Please see the rule book at the bottom of this page for all official rules. Here’s just a quick summary to get you started:
- Front Wheel Drive production vehicles
- 4-cylinder Naturally Aspirated engine. No turbos, superchargers, nitrous, etc.
- Manual transmission (stick shift). No dog box, no sequential shifters.
- 100 or higher treadwear tires
- 200’s have proven to be competitive; use these for PPIR Time Attack events
- Some 100’s may be better suited for road course heat and conditions
- Up to 205 largest tire width, or 215 or 225 with a weight penalty (see below)
- Wheels weighing at least 11 lbs each (bare; without tire, weights, etc)
- Non-adjustable or single-adjustable shocks (ie Koni Yellow / 8041 and similar)
- No metal or spherical / “pillowball” suspension arm bushings
- Limited body and aerodynamic modifications
- Engine Output is limited to 160, as calculated by this formula:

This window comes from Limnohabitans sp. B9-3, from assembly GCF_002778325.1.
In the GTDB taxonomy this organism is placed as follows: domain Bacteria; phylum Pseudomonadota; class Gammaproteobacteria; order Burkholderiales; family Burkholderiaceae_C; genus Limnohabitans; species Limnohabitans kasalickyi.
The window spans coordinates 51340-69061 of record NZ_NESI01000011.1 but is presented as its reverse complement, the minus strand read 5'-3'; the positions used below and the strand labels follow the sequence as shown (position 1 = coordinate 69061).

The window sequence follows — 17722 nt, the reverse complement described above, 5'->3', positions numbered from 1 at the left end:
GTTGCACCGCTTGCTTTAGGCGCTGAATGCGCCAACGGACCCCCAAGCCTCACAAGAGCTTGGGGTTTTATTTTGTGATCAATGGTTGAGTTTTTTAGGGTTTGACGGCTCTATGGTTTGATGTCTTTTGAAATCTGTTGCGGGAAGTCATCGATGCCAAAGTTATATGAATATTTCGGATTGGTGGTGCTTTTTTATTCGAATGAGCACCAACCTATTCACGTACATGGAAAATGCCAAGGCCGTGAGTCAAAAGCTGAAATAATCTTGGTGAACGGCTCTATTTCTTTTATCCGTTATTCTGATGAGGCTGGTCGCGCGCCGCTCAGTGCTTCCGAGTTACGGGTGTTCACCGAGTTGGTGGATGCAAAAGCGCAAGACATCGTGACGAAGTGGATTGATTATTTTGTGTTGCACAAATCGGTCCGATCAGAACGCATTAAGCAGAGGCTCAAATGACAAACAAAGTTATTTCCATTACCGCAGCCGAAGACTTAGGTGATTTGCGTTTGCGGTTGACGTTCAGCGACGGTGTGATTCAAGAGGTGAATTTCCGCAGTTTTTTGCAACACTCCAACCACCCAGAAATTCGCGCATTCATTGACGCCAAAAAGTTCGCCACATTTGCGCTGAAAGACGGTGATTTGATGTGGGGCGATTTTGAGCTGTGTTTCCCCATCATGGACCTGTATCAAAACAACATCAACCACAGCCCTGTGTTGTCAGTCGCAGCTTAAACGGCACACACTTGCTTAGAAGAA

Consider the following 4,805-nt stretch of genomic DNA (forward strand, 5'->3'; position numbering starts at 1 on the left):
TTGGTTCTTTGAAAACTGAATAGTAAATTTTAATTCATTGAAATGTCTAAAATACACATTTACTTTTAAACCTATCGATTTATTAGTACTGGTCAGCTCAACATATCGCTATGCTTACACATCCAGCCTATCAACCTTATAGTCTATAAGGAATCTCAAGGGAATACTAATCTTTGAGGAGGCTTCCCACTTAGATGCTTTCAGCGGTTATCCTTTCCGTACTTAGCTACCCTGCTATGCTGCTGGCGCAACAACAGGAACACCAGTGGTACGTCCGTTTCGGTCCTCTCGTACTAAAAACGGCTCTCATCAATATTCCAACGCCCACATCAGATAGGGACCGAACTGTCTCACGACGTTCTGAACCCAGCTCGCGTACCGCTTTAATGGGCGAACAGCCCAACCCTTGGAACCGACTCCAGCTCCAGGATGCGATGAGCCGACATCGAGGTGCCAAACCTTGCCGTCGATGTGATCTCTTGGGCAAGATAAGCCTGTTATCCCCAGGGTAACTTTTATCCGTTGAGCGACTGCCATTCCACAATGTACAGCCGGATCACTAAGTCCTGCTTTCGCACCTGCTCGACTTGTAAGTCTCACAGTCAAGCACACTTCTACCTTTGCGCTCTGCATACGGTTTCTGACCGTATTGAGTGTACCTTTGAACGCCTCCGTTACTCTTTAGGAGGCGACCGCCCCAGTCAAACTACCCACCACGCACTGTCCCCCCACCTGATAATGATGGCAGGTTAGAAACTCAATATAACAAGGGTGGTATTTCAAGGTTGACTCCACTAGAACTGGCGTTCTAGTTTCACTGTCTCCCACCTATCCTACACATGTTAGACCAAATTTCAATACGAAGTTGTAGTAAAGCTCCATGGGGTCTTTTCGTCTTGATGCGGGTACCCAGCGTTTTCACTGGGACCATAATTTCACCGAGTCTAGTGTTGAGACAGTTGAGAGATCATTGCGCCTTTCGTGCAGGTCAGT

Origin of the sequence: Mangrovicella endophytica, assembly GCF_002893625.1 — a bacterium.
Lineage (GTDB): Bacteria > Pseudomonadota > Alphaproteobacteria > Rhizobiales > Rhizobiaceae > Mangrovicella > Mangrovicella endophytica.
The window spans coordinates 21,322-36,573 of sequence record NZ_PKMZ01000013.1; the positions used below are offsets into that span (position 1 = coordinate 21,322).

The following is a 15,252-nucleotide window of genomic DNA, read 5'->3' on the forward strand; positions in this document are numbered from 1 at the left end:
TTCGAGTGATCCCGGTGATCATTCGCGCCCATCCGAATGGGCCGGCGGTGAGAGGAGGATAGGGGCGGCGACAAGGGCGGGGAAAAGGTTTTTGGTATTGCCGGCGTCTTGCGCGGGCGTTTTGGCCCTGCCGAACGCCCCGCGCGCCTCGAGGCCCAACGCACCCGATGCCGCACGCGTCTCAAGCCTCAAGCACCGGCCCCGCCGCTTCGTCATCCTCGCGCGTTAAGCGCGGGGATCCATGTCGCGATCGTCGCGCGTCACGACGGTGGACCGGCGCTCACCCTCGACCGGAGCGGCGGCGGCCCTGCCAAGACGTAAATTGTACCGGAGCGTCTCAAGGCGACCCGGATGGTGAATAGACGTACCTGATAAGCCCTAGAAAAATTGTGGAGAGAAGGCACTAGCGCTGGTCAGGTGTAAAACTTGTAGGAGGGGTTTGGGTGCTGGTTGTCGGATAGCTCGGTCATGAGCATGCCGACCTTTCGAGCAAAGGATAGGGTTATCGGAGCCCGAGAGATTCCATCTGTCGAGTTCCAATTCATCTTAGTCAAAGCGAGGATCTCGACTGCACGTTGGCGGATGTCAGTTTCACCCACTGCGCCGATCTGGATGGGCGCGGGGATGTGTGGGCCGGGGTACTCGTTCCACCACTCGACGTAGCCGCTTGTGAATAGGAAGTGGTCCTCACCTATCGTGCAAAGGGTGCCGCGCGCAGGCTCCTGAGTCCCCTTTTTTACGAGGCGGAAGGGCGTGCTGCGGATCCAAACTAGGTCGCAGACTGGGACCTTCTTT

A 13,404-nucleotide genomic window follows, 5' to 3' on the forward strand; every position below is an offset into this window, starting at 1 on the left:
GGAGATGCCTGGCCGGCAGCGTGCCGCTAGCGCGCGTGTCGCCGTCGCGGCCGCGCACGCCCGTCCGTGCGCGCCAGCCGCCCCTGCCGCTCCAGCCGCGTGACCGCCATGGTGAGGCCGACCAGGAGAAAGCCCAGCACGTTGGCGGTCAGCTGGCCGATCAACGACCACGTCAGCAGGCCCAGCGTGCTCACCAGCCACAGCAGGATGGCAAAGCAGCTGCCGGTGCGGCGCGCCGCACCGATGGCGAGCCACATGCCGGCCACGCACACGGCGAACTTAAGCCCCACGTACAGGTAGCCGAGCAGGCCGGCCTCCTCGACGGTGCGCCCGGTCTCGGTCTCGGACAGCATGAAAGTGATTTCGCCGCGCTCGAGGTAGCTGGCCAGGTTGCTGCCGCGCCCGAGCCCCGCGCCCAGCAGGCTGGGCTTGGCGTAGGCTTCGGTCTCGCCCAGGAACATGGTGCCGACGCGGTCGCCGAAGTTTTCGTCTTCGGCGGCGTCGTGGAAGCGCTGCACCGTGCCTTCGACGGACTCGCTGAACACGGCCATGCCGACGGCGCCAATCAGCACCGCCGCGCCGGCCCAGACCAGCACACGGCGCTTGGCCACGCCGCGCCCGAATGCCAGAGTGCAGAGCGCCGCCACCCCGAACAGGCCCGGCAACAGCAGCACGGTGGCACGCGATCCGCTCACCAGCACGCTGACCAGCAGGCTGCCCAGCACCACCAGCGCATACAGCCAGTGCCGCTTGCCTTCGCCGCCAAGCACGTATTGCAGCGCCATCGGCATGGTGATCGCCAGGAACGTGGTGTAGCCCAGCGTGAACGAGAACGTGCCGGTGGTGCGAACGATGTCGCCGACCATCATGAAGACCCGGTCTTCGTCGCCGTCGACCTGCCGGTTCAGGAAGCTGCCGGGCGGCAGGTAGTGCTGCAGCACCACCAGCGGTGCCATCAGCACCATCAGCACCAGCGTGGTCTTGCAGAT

- Engine Output = (Peak_Horsepower * 0.66) + (Peak_Torque * 0.32)
- Horsepower and Torque (ft-lbs) are at-the-wheels, as measured by a DynoJet
- Minimum race weight with driver (in lbs), is calculated as: Engine Output x 17
- If this comes out to less than 2200 lbs, then 2200 lbs is used instead
- When using 225 tires, there is an added penalty, reducing based on your Minimum Weight (as calculated above):
- 2200 lbs = 200 lb penalty for 225
- 2300 lbs = 150 lb penalty for 225
- 2400 lbs = 100 lb penalty for 225
- 2500 lbs = 50 lb penalty for 225
- 2600+ lbs = No penalty
- The 215 penalty is half that of 225; there is no penalty for 205 or lower
- Your Driver Profile / Competitor Registration form will easily calculate your total required weight for you: Competitor Registration Link
The goal here is to build cars that are reasonably competitive with each other, while allowing for some variety and choice, and without making this all about money.
The cars that fall on the lower weight / lower power end of things may be able to corner faster (depending on driver, tires, and suspension), while those with higher weight / higher power will attempt to make up for that with higher straightaway speeds, but the difference between the two shouldn’t be huge. Which approach is advantageous can vary depending on the track or course driven at each event, as well as driver preference, style, and strategy. This also helps keep the same car from winning every event.
Official Front4 Rule Book